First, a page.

“They leave the Federation fragile, and open to criticism that it is a model that does not serve Australians well.”

Australian governments will be judged on how effectively they manage the Federation, Mrdak notes. Good government is nine jurisdictions working together to deliver an outcome for the community, a clear understanding of the problems, and a commitment to the national interest. Above all, it requires public servants doing the hard policy work, building the evidence and sharing it freely.

“The states are not the enemy,” Mrdak says. They too can be committed to the national interest when shown good evidence, “but they’ve become experts in making the Commonwealth pay too much — we need alternative incentives.”

Where reform grows, and where it goes to die

The not-so-successful approach to the Federation is reform announced by press release, Mrdak says, frequently driven from the centre, particularly the PMO or Premier’s offices. These “can’t bring the states, territories, or community with them. Perhaps these days, always driven by the need to be campaign mode, elected officials at every level of government are seen to be doing something, anything, even if it isn’t actually achieving a great deal.

“Also, the centralisation of these issues in my view kills the issue very early. If you want to see a reform agenda killed early, hand it over to the PMO, PM&C or Premier’s departments, and you’ll not see it ever come to fruition.”

“The only way you’ll see reform is when it’s driven by line agencies, and the coordination is done at the centre, but the hard work is done in the line area. Often the Commonwealth and also the state governments don’t draw enough value from the expertise of their line agencies. Reform led by central agencies usually founders quite early because it doesn’t have buy-in from line agencies across the jurisdictions and is often driven too much by the Treasury focus on where the dollars go.”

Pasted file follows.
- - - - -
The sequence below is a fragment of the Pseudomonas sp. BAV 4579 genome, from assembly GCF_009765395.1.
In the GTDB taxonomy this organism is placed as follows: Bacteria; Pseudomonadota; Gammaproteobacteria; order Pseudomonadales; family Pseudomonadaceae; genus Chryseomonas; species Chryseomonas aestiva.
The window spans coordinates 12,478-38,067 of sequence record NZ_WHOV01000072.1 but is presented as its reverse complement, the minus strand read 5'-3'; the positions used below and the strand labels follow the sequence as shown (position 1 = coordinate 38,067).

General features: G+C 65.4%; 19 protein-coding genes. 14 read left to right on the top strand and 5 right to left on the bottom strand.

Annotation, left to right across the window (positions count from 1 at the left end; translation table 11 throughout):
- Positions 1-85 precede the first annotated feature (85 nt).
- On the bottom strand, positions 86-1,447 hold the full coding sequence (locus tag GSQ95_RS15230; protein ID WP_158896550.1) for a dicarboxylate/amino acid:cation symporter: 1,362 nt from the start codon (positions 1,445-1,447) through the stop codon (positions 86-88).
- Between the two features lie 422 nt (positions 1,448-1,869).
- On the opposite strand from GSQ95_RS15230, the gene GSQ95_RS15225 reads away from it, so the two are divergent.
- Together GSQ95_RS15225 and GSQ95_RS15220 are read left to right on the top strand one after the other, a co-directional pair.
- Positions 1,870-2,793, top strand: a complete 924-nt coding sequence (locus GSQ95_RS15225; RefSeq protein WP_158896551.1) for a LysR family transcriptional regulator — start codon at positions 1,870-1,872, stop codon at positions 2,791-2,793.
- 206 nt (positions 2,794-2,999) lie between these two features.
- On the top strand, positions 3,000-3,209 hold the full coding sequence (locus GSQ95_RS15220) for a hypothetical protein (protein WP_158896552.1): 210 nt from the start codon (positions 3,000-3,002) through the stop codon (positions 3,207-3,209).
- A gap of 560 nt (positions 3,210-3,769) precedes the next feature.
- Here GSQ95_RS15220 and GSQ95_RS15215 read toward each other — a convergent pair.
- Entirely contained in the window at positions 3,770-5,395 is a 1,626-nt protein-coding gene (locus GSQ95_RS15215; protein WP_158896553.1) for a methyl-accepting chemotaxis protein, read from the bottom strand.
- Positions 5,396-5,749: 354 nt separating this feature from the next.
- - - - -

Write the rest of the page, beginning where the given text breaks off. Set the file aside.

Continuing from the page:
“A central approach often doesn’t engage the states enough on agreeing to the problems. It too quickly moves away from identifying the need for reform and valuing the state contribution, into a discussion around dollars. When you get to the dollars it’s often combative and not cooperative and that’s why we need to do much better in how we manage our reform agenda across the public service, both federally and with the states.”

“That’s why line agencies must have a view, because only they have the relationships that make this work.”

 


Video of this IPAA secretary series event was produced by contentgroup.

Upcoming IPAA events in Canberra

  • September 7Dr Gordon de Brouwer’s valedictory address. Dr de Brouwer will step down from his role as Secretary of the Department of the Environment and Energy and IPAA ACT President on Friday 8 September 2017, after 30 years’ public service. Prior to his term as Secretary, he was an Associate Secretary with the Department of the Prime Minister and Cabinet, and was also the Prime Minister’s G20 sherpa. His career has included roles with The Treasury, the Reserve Bank of Australia and as Professor of Economics at the Crawford School of Public Policy at the ANU. Dr de Brouwer was awarded a Public Service Medal in 2011 for outstanding public service in the development of international economic policy.
  • November 15: IPAA 2017 National Conference in Canberra. In a ‘post truth’ world, business-as-usual isn’t cutting it. The rules are being rewritten.
    Trust in government, our institutions and the corporate sector is diminishing – even as we expect them to do more.

 

Author Bio

Harley Dennett

Harley Dennett is editor at The Mandarin based in Canberra. He's held communications roles in the New South Wales public sector and Defence, and been a staff reporter for newspapers in Sydney and Washington DC.